A common pattern across most implementations of webhooks has been the use of signatures for authenticating the callback "invocation" requests. Either built-in to the X-Callback header spec or maybe as a separate extension, a standard way of providing a secret then building and including a signature would be a Good Idea. The following is a proposal based on PubSubHubbub's signature model, but is not that different from the majority of implementations out there.

We start with a shared secret. Transmission of this secret can be done out of band (through a dashboard, for example), or the secret can be provided via the secret parameter of the X-Callback header during registration.

The secret can then be used with HMAC to sign anything. In the case of callbacks, it would sign the body of the callback request body. Since you can use different hashing techniques with HMAC, the technique used is specified along with a hexadecimal digest of the HMAC signature. This is put in the X-Signature header of requests:

X-Signature: sha1=0beec7b5ea3f0fdbc95d0dd47f3c5bc275da8a33

Now the callback handler can rebuild this signature knowing the secret and having the content body and the hash technique. Authenticating is then comparing the built signature with the one provided in the X-Signature header.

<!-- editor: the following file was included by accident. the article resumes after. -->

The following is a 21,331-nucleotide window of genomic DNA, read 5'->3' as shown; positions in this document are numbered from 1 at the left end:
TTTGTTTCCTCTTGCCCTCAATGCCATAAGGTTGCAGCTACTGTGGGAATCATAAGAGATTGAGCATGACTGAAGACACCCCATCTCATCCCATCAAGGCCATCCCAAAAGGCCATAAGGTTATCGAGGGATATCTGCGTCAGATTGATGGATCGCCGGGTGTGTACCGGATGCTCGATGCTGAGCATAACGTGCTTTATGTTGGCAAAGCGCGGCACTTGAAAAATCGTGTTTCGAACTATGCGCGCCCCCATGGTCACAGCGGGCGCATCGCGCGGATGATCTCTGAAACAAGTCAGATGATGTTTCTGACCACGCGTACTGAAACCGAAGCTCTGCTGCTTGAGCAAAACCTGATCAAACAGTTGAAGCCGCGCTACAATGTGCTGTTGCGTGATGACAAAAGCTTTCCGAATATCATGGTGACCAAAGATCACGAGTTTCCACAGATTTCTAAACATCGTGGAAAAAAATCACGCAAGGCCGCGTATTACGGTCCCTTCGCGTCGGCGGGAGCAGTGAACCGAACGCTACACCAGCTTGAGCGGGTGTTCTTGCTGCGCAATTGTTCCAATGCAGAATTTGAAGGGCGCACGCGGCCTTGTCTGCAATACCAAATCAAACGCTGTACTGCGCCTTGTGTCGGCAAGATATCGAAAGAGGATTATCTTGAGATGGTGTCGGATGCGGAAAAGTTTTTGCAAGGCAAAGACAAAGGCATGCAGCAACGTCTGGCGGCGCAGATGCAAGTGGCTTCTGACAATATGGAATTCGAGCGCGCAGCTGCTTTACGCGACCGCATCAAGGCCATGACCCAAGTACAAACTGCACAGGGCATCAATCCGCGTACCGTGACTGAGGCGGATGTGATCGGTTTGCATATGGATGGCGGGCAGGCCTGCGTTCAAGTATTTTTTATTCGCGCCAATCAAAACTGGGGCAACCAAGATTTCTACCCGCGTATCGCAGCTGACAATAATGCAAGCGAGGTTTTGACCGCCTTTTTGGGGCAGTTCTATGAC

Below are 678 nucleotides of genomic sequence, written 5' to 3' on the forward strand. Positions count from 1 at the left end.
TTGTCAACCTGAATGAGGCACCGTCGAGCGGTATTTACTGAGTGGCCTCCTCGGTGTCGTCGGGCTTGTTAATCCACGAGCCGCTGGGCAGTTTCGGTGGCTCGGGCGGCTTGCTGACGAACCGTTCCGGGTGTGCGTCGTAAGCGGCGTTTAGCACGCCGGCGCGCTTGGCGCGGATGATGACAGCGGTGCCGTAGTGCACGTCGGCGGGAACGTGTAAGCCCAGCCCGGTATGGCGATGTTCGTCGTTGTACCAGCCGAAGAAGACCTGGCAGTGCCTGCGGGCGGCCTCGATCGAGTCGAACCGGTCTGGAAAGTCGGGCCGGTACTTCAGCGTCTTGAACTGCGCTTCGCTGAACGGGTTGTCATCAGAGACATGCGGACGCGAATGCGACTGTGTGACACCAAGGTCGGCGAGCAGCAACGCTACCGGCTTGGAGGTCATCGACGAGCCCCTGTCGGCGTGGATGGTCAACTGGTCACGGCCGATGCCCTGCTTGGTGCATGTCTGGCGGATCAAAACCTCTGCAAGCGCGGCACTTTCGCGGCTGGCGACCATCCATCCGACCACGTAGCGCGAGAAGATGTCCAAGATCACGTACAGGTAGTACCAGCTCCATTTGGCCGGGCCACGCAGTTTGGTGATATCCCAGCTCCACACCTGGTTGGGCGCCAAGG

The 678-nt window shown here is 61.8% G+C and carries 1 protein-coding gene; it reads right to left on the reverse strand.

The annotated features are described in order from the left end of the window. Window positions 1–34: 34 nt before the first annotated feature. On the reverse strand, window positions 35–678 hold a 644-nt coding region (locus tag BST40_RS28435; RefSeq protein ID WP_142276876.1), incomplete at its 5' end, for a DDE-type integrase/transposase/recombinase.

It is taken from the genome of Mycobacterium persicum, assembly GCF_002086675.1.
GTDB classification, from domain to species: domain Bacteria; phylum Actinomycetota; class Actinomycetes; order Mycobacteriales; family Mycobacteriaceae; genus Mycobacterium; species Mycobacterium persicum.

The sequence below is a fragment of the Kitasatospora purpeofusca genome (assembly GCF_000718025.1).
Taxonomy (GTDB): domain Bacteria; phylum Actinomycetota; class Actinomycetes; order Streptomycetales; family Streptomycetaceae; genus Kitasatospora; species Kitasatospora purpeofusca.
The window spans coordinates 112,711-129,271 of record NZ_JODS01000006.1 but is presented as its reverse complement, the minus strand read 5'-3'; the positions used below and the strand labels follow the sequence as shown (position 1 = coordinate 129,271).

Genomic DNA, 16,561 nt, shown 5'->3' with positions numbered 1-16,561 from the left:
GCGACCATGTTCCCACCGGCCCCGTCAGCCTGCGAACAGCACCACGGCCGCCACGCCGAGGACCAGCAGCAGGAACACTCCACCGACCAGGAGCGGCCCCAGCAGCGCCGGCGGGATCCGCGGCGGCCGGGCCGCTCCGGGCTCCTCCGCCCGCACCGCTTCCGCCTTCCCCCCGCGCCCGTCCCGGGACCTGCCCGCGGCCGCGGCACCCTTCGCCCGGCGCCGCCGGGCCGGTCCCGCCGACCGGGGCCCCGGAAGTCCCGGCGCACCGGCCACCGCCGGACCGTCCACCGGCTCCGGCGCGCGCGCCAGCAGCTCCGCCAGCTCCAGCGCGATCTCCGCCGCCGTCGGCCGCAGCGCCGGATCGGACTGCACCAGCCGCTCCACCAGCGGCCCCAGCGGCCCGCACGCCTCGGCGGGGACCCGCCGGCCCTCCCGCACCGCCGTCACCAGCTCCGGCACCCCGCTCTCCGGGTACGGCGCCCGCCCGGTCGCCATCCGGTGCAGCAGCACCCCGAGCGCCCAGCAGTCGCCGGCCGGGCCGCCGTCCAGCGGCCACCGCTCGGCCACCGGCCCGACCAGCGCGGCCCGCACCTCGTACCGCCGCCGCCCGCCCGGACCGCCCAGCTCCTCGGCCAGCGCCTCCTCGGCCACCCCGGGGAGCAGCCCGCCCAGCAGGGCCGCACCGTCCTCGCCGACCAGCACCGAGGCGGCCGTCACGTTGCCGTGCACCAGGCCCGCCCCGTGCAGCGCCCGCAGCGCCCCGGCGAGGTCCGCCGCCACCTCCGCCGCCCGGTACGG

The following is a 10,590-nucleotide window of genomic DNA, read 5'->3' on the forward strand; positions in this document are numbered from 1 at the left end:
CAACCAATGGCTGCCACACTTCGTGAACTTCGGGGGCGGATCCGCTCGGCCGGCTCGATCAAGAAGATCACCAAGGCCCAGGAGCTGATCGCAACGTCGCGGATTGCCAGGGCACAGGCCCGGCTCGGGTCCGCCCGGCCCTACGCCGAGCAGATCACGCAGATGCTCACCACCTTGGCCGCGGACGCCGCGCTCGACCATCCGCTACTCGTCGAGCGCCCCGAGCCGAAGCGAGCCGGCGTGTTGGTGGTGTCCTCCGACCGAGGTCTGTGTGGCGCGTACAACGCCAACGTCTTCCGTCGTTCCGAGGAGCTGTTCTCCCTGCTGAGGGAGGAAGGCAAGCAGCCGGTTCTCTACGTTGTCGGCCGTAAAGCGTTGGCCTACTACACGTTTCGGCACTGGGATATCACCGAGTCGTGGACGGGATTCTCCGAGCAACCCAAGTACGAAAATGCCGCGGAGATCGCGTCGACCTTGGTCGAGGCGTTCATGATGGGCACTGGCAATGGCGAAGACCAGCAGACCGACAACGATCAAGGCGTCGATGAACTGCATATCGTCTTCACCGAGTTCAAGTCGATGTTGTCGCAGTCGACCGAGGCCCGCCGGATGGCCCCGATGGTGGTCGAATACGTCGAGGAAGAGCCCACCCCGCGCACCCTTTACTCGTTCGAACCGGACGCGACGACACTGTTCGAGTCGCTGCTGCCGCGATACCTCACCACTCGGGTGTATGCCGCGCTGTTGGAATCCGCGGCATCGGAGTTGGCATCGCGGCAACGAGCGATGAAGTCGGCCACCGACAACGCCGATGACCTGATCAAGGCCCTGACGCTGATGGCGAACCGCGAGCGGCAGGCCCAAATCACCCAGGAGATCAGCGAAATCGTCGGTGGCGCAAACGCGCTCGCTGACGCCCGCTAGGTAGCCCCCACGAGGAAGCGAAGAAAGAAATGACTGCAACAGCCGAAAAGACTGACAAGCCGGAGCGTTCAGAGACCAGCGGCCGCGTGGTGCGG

Signing lets the callback handler be more certain of the source without requiring SSL. Signatures become much less necessary if all requests are using HTTPS. But having this simple complement to X-Callback makes it easy when you need it, and may help unify all the different approaches that are all effectively doing the same thing.

Example Callback Flow

Let's use all this in an example, showing you the actual HTTP requests. First, we're going to register a callback at a particular endpoint:

POST /callbacks/register HTTP/1.1
Host: server-example.com
X-Callback: <http://example.com/callback>; method="post"; secret="opensesame"
Content-Length: 0

The server can respond however it likes since X-Callback header doesn't specify anything more than how to hand the server a callback. Let's assume it returned 200 OK.

Now, whenever it likes, the server is going to be performing an HTTP POST on the callback URL. Since a secret was provided, the server will be providing a signature using the X-Signature header. Here's what one of those requests might look like:

POST /callback HTTP/1.1
Host: example.com
Content-Type: application/json
Content-Length: 26
X-Signature: sha1=76afe1da675cf6d3d59c71a4af44dafc69fd03f0

{"payload": "Hello world"}

You'll notice we've stayed completely out of the content layer of HTTP. This is quite intentional. This gives implementors lots of flexibility and keeps this a "pure" extension to HTTP.

A Building Block

As I've mentioned, this header is intended to be used in APIs and protocols that use callbacks in different ways. The obvious example is HTTP Subscriptions, which will let you subscribe to events using HTTP callbacks.

Another example, which I'll also talk about soon, is HTTP Response Redirection. Regular HTTP Redirection lets the server redirect the client's request to another URL, whereas Response Redirection lets the client redirect where the server sends the response using an HTTP callback.

The X-Callback header is simple, focused, and content neutral. Hopefully this makes it a powerful building block for other technologies of the Evented Web.